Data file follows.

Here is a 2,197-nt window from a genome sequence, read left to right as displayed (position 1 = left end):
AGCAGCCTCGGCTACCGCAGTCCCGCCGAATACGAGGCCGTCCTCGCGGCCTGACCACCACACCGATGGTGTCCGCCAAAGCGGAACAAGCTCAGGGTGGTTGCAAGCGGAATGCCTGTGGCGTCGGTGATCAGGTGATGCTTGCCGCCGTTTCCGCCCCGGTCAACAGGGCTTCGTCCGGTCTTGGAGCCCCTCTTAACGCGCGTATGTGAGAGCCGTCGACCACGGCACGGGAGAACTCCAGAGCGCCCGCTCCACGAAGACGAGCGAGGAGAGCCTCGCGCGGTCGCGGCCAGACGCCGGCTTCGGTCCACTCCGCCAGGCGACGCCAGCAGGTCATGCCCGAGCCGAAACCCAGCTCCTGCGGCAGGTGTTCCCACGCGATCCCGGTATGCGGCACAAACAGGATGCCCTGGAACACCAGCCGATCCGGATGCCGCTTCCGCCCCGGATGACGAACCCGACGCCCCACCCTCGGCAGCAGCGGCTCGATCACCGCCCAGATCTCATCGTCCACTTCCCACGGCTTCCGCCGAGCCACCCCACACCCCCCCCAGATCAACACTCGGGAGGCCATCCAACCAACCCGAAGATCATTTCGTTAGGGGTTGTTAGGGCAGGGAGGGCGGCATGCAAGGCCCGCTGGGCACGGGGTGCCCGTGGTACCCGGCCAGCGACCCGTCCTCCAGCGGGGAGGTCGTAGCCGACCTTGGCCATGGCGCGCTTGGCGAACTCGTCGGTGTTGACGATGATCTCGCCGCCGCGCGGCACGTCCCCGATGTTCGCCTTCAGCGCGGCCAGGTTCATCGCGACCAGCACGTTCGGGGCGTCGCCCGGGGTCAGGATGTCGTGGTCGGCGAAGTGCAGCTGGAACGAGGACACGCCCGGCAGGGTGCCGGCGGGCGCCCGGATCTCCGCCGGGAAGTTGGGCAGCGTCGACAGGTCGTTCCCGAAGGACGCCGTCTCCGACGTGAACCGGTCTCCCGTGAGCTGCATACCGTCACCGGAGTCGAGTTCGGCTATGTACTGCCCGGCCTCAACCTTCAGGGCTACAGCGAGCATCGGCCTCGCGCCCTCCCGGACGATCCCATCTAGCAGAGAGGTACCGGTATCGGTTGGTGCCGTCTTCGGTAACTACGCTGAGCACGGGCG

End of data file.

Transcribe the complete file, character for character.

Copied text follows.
Here is a 2,197-nt window from a genome sequence, read left to right as displayed (position 1 = left end):
AGCAGCCTCGGCTACCGCAGTCCCGCCGAATACGAGGCCGTCCTCGCGGCCTGACCACCACACCGATGGTGTCCGCCAAAGCGGAACAAGCTCAGGGTGGTTGCAAGCGGAATGCCTGTGGCGTCGGTGATCAGGTGATGCTTGCCGCCGTTTCCGCCCCGGTCAACAGGGCTTCGTCCGGTCTTGGAGCCCCTCTTAACGCGCGTATGTGAGAGCCGTCGACCACGGCACGGGAGAACTCCAGAGCGCCCGCTCCACGAAGACGAGCGAGGAGAGCCTCGCGCGGTCGCGGCCAGACGCCGGCTTCGGTCCACTCCGCCAGGCGACGCCAGCAGGTCATGCCCGAGCCGAAACCCAGCTCCTGCGGCAGGTGTTCCCACGCGATCCCGGTATGCGGCACAAACAGGATGCCCTGGAACACCAGCCGATCCGGATGCCGCTTCCGCCCCGGATGACGAACCCGACGCCCCACCCTCGGCAGCAGCGGCTCGATCACCGCCCAGATCTCATCGTCCACTTCCCACGGCTTCCGCCGAGCCACCCCACACCCCCCCCAGATCAACACTCGGGAGGCCATCCAACCAACCCGAAGATCATTTCGTTAGGGGTTGTTAGGGCAGGGAGGGCGGCATGCAAGGCCCGCTGGGCACGGGGTGCCCGTGGTACCCGGCCAGCGACCCGTCCTCCAGCGGGGAGGTCGTAGCCGACCTTGGCCATGGCGCGCTTGGCGAACTCGTCGGTGTTGACGATGATCTCGCCGCCGCGCGGCACGTCCCCGATGTTCGCCTTCAGCGCGGCCAGGTTCATCGCGACCAGCACGTTCGGGGCGTCGCCCGGGGTCAGGATGTCGTGGTCGGCGAAGTGCAGCTGGAACGAGGACACGCCCGGCAGGGTGCCGGCGGGCGCCCGGATCTCCGCCGGGAAGTTGGGCAGCGTCGACAGGTCGTTCCCGAAGGACGCCGTCTCCGACGTGAACCGGTCTCCCGTGAGCTGCATACCGTCACCGGAGTCGAGTTCGGCTATGTACTGCCCGGCCTCAACCTTCAGGGCTACAGCGAGCATCGGCCTCGCGCCCTCCCGGACGATCCCATCTAGCAGAGAGGTACCGGTATCGGTTGGTGCCGTCTTCGGTAACTACGCTGAGCACGGGCG